I have never eaten a baby duck egg all these years. When I was a little kid in Laos, my parents thought I was too young to eat such a thing. By the time we were living in the refugee camps in Thailand, I was allowed to eat a few baby chicken eggs. Of course, I only ate the yolk part of it with sticky rice and sweet and sour sauce.
When we moved to U.S.A, I became a vegetarian for many years. While the rest of my family members were treating themselves to tasty baby duck eggs occasionally, the only thing I did was watch them in horror. Mind you, these eggs contain a fetal baby duck!
Since I am no longer a vegan, my mother and my siblings thought it would be cool for me to try some baby duck eggs during my visit back home last month. We went to the Kansas City Market one Saturday and bought a dozen baby duck eggs, also known as Balut at the Vietnamese grocery store named China Town.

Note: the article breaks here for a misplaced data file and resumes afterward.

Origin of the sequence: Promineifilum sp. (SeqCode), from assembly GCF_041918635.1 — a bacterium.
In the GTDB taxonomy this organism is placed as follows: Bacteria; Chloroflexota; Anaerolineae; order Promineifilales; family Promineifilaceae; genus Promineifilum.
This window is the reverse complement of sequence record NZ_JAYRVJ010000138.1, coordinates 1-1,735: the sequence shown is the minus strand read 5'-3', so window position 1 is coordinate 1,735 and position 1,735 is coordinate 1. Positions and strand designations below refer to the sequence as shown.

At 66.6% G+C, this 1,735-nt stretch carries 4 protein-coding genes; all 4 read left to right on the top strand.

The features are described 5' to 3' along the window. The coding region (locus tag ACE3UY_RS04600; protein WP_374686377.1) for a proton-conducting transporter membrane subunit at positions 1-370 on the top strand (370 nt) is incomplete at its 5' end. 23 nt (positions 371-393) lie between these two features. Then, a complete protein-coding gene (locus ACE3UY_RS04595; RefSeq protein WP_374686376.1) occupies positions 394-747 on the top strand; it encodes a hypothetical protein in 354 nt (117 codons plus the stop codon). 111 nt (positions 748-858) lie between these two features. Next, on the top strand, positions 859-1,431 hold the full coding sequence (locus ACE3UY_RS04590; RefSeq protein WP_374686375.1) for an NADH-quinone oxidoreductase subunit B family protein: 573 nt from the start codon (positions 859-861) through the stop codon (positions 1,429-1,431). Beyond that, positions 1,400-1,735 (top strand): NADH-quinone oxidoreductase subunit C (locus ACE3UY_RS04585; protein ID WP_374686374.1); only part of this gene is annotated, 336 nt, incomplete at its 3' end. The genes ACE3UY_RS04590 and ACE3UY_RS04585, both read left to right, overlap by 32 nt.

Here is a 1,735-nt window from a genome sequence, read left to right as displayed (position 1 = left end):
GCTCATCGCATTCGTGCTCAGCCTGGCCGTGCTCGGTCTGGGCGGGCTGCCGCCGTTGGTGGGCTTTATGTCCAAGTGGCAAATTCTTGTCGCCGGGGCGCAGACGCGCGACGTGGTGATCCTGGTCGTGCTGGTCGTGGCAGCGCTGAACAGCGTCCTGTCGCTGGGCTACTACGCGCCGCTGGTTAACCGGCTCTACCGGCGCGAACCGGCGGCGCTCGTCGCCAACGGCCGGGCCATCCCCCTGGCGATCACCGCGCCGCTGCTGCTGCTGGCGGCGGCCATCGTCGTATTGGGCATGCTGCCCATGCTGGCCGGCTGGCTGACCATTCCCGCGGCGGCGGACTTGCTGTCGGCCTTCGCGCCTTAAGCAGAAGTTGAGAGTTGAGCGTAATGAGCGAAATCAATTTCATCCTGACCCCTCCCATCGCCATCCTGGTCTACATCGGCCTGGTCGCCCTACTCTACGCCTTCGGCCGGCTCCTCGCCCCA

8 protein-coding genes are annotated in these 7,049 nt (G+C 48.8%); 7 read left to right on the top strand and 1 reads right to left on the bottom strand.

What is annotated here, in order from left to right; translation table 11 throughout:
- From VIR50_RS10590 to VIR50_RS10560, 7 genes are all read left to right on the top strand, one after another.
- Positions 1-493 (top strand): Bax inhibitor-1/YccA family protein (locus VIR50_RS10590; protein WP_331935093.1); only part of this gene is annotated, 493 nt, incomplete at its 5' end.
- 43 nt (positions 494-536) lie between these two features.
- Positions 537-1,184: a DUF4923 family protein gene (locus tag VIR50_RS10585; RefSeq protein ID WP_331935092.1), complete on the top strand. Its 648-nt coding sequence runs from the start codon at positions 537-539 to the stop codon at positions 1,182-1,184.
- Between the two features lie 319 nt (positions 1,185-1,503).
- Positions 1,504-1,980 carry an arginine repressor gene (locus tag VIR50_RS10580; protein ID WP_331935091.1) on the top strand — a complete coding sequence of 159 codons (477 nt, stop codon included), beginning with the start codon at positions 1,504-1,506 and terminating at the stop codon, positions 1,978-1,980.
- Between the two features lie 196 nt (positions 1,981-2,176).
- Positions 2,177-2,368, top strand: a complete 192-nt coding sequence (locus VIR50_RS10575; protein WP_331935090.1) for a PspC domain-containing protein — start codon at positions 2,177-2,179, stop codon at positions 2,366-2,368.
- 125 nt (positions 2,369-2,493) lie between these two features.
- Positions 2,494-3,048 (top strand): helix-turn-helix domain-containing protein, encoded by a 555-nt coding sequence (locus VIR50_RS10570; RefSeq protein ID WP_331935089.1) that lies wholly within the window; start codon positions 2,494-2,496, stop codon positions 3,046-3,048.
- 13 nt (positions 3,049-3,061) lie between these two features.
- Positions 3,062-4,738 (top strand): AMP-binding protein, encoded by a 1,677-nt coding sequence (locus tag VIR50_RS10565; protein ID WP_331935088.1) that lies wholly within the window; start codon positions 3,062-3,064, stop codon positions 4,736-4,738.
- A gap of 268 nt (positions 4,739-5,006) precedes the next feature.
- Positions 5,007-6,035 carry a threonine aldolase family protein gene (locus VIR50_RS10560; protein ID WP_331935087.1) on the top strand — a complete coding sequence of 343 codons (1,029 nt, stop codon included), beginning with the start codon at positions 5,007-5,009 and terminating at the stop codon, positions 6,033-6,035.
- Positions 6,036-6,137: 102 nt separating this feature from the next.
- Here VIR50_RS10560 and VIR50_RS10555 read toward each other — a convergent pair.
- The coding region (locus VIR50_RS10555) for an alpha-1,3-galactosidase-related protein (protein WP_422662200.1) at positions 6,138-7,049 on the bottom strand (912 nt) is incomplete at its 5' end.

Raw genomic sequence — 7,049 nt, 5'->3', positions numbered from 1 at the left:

I ate two of the baby duck eggs but only the yolk part. These baby ducks are quite young, with no visible feathers, eyes, and claws. Some people like the duck eggs when they are a bit older. In Chef Vienne’s words:
…the ducklings are better when they are grown a little and have unsightly hairs, but that just adds to the flavour.
Baby Duck Eggs straight from the boiling pot, ready to be devoured.
My first baby duck egg. It was yummy!
Here is the baby duck starting to show sign of development.
Do you want to try the whole thing?
Take a closer look at that baby duck egg
The day before I left for the Netherlands, my mother bought two dozen baby chicken eggs. I tried two of them but I like the bigger baby duck eggs.